Well, today I learned that ye fate is ycomme true and that August 2014 will find the Family Robbo tooling about the western Caribbean, being “entertained” in the shadow of a Goofy-wielding cat o’nine tails and made to “create memories” at the point of the Little Mermaid’s cutlass, all courtesy of the Walt Disney Corporation.

Yes, Mickey Bligh will have me at his tender mercies.

Really ancient readers from back in the Llama days may recall that about eight or ten years ago I was made to spend a week at Barad-Maus itself, about which I wrote a series of fairly cynical posts detailing the horrors of the place.  I’ve an idea the sea-based version is going to be worse in that everything that makes Disney what it is (and I don’t mean that as a compliment) will be condensed into a smaller, more claustrophobic, regimented, less-escapable setting.

On the other hand (believe it or not), I’m hoping that I may, in fact, be able to parlay this into a rayther enjoyable experience after all.  It is the water, after all, which can never be a totally bad thing.  Disney seems to have quite the reputation for its ability to disappear the kids for long periods of time on these ships.  And I have already made clear that far from being forced to go and “do” things (the mere use of the word “excursion” fills me with a nameless dread), I will be a far more cheery and companionable shipmate if I’m given a quiet corner, a stack of books of my own choosing and a steady flow of adult beverages.  (And just as an aside and back to being cranky for a second, I haven’t read the paperwork regarding what’s included in the ticket price, but I’ll bet any amount you like that it doesn’t cover the bar tab.  $14 martinis, anybody?   I think we touch in Jamaica, so I’ll have to see about smuggling some rum aboard.)

As far as my demands go, I have met little opposition.  Indeed, I actually have an ally in form of the Port Swiller Mother-In-Law, who is also coming along.  Not only does she know my habits well (she thinks I’m insane), she’s also the perfect embodiment of what one might call the lightning-rod principle, a companion for Mrs. R’s inexhaustible determination to sample all the offered “activities”  and a magnet for the gels.  With any luck, her presence will allow Robbo the comparative peace and quiet he so craves.  We shall see.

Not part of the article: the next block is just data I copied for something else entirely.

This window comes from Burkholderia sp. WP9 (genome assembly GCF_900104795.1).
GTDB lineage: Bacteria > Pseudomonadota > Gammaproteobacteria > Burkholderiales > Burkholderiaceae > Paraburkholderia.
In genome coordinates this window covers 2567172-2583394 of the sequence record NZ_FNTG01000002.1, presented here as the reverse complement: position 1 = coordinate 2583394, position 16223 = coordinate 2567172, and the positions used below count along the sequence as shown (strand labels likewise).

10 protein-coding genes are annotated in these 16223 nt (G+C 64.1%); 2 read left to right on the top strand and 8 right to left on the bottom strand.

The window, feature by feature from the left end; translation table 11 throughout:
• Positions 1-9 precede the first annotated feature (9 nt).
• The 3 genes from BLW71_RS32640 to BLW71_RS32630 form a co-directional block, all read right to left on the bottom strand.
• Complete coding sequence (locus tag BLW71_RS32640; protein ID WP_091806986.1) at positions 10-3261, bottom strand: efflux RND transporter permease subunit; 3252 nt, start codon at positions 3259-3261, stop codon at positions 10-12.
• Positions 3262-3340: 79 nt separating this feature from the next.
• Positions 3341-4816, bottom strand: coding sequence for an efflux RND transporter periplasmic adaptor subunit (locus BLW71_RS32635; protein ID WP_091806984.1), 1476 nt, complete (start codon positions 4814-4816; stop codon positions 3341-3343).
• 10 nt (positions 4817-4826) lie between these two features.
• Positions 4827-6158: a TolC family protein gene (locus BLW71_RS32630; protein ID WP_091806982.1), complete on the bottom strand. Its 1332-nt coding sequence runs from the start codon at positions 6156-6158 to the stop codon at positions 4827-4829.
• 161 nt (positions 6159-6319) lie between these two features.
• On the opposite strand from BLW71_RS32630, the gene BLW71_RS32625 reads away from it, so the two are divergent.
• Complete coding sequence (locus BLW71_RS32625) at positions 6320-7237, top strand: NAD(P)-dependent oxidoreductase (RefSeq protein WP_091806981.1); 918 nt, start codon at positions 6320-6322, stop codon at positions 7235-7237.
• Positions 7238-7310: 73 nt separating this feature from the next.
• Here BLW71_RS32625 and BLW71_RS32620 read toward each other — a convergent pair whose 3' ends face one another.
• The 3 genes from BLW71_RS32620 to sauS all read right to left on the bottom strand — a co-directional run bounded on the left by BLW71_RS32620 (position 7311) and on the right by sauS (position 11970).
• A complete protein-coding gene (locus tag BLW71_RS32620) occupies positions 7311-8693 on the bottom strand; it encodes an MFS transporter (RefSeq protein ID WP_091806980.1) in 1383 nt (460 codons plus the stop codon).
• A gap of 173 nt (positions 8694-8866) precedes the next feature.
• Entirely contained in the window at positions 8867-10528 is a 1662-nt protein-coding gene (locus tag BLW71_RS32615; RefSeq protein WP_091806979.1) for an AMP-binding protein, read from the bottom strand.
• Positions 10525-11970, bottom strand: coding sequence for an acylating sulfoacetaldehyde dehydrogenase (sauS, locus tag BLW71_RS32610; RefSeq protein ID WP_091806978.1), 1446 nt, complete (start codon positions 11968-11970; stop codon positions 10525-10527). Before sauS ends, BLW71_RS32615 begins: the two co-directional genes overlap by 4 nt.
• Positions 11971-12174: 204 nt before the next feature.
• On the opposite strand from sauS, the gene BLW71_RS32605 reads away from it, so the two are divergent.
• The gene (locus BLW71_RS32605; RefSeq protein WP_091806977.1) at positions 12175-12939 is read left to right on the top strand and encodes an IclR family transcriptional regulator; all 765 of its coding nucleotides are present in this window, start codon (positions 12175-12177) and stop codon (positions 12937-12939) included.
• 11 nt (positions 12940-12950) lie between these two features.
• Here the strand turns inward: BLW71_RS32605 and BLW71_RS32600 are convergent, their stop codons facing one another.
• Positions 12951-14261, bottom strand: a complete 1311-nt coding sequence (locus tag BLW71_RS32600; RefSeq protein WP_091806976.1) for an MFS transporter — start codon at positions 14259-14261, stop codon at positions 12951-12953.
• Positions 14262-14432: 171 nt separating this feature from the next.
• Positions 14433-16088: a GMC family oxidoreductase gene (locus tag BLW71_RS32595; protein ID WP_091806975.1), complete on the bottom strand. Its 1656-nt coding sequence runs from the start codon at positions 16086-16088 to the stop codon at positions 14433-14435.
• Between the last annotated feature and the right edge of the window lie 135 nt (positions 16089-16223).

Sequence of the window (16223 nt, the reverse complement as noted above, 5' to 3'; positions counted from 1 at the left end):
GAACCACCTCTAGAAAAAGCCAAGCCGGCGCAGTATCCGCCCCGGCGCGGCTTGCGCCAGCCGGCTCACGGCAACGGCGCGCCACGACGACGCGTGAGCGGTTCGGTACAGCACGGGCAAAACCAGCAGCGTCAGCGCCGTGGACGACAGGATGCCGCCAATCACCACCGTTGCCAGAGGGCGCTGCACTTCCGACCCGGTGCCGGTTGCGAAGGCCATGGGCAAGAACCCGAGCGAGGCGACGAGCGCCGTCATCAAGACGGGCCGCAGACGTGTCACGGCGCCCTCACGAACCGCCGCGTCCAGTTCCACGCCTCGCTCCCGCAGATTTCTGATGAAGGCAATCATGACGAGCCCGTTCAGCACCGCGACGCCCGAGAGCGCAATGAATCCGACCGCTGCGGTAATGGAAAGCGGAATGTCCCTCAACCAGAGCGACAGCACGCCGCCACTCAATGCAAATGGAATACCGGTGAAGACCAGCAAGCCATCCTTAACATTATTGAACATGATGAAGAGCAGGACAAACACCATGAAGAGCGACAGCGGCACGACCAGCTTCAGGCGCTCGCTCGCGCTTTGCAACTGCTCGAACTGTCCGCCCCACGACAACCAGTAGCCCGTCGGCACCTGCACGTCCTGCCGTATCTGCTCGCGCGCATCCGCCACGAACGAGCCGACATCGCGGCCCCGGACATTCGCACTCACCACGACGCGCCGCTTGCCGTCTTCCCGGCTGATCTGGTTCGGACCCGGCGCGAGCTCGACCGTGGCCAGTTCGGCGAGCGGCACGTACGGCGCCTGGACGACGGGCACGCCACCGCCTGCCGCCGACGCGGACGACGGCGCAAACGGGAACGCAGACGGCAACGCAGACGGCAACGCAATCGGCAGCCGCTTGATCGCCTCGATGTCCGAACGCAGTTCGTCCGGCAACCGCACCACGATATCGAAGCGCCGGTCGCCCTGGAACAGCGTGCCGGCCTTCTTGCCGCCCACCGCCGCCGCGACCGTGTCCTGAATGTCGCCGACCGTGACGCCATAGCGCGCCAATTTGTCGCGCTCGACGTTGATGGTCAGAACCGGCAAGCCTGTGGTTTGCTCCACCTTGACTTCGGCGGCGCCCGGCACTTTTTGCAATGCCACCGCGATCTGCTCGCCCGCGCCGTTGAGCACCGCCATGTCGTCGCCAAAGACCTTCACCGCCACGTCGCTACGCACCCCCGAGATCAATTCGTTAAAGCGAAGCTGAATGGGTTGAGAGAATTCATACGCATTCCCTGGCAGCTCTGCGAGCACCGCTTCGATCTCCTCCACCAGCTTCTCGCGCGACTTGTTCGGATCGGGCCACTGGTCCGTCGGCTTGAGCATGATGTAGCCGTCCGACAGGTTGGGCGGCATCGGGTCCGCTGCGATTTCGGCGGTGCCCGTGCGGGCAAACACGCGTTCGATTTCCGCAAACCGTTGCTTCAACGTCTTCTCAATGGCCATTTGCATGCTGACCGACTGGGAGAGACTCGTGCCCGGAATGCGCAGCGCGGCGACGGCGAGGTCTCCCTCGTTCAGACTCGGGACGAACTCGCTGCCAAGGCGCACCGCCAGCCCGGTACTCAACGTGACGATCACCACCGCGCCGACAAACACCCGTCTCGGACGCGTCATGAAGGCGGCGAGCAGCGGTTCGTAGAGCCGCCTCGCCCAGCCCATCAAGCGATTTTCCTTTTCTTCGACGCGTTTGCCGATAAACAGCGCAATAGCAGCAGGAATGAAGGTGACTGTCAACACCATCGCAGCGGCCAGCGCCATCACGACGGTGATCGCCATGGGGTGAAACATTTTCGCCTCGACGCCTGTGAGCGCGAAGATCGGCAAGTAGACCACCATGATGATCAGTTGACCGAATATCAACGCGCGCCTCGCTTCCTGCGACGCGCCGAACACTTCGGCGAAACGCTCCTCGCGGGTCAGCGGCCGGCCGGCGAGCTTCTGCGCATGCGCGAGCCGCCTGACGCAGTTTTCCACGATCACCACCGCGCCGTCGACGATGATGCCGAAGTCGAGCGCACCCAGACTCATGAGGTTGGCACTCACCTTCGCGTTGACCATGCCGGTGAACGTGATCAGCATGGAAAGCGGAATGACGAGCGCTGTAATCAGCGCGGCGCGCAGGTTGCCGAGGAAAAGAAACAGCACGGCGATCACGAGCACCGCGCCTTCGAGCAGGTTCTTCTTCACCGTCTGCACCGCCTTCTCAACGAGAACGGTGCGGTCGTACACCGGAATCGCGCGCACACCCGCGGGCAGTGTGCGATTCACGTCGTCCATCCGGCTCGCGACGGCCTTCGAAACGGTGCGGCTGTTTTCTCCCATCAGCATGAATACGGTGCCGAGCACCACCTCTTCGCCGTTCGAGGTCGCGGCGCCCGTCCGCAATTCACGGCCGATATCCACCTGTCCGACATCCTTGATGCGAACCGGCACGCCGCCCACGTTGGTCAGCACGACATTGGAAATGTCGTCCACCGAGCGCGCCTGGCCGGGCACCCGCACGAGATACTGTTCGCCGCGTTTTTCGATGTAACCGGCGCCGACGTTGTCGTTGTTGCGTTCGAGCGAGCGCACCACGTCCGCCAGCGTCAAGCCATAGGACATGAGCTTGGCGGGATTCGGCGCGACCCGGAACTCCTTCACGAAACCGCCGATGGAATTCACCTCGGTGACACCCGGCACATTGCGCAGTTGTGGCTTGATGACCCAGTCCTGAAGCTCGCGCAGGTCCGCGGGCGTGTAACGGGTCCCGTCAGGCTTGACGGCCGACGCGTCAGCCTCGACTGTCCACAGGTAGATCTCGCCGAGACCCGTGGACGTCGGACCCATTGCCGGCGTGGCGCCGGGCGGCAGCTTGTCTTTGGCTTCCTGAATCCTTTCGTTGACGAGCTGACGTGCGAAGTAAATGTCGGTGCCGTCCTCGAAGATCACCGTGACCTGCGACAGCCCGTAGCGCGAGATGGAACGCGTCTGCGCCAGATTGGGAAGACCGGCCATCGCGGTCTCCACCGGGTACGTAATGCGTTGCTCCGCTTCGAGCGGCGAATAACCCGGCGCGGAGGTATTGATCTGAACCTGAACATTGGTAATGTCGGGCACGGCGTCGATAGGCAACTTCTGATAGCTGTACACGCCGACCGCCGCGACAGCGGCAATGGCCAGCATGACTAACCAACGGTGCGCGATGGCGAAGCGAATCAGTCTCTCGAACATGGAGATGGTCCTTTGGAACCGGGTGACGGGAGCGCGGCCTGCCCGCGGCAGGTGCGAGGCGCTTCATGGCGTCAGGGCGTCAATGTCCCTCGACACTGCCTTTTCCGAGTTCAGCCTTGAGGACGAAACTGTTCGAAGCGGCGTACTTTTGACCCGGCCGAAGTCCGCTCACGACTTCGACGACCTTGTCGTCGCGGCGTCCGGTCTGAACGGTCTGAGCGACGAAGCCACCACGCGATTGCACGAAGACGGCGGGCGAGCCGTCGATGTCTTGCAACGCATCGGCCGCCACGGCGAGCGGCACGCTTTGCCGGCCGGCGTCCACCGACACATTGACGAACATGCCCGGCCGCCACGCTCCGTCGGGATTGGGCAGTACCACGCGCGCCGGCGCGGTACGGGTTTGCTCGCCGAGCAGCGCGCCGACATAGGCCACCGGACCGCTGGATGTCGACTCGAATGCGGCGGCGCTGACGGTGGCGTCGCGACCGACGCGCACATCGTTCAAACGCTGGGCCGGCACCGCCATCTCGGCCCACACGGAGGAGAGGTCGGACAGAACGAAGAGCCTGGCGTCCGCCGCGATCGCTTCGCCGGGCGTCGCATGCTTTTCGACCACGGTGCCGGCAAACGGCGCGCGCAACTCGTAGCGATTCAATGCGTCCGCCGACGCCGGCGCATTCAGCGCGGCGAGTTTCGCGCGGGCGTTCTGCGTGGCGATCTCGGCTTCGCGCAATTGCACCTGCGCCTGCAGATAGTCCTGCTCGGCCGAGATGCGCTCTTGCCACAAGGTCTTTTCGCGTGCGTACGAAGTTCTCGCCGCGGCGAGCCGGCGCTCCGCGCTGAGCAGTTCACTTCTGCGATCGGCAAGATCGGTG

Of course, as with my last venture under the Shadow of Walt, I also insisted that the price of my coming along includes my right to blog about it.  (As Basil Fawlty says, “Just trying to enjoy myself…”) We’re still almost a year and a half out, of course, and I won’t say anything more just for the moment, but you might want to mark your calendars…..

UPDATE:  It’s been a long while since I dipped back into the prior chronicles of Mouse Hell.  Here they are.  Remember, these are from my younger days as a naive, cheerful, carefree blogger:

Fear and Loathing in Disney World, Part I – Slouching Toward Kissimmee.

Fear and Loathing in Disney World, Part II – The Mouse’s Lair.

Fear and Loathing in Disney World, Part III – How To Be Entertained Within An Inch of Your Life; Forty-Eight Hours On The Ground in the Magic Kingdom.

Fear and Loathing in Disney World, Part IV – You Kid I Not.